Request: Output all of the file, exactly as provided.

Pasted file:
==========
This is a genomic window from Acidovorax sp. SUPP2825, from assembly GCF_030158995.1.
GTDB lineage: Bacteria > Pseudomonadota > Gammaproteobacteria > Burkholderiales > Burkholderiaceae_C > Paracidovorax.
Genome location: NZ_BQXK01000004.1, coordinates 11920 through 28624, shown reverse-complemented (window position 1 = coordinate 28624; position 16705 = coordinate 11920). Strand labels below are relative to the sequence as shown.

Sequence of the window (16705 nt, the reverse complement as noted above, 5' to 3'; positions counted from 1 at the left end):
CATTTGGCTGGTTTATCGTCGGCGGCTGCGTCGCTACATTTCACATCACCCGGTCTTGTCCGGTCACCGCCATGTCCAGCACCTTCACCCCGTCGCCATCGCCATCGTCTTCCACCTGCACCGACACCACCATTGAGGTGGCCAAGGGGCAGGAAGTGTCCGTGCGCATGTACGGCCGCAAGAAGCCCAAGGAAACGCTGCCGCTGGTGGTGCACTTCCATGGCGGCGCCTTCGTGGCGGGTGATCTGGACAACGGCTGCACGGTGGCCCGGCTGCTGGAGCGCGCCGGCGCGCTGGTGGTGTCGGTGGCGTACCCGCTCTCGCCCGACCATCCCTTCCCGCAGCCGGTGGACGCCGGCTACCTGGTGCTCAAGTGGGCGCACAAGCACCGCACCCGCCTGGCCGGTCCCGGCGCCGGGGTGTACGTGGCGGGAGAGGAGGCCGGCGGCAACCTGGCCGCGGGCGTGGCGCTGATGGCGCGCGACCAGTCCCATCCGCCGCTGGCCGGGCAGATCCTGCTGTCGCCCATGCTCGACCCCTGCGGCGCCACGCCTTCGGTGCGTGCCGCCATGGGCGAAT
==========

This is a genomic window from Acidovorax sp. SUPP2825, from assembly GCF_030158995.1.
GTDB lineage: Bacteria > Pseudomonadota > Gammaproteobacteria > Burkholderiales > Burkholderiaceae_C > Paracidovorax.
Genome location: NZ_BQXK01000004.1, coordinates 11920 through 28624, shown reverse-complemented (window position 1 = coordinate 28624; position 16705 = coordinate 11920). Strand labels below are relative to the sequence as shown.

Sequence of the window (16705 nt, the reverse complement as noted above, 5' to 3'; positions counted from 1 at the left end):
CATTTGGCTGGTTTATCGTCGGCGGCTGCGTCGCTACATTTCACATCACCCGGTCTTGTCCGGTCACCGCCATGTCCAGCACCTTCACCCCGTCGCCATCGCCATCGTCTTCCACCTGCACCGACACCACCATTGAGGTGGCCAAGGGGCAGGAAGTGTCCGTGCGCATGTACGGCCGCAAGAAGCCCAAGGAAACGCTGCCGCTGGTGGTGCACTTCCATGGCGGCGCCTTCGTGGCGGGTGATCTGGACAACGGCTGCACGGTGGCCCGGCTGCTGGAGCGCGCCGGCGCGCTGGTGGTGTCGGTGGCGTACCCGCTCTCGCCCGACCATCCCTTCCCGCAGCCGGTGGACGCCGGCTACCTGGTGCTCAAGTGGGCGCACAAGCACCGCACCCGCCTGGCCGGTCCCGGCGCCGGGGTGTACGTGGCGGGAGAGGAGGCCGGCGGCAACCTGGCCGCGGGCGTGGCGCTGATGGCGCGCGACCAGTCCCATCCGCCGCTGGCCGGGCAGATCCTGCTGTCGCCCATGCTCGACCCCTGCGGCGCCACGCCTTCGGTGCGTGCCGCCATGGGCGAAT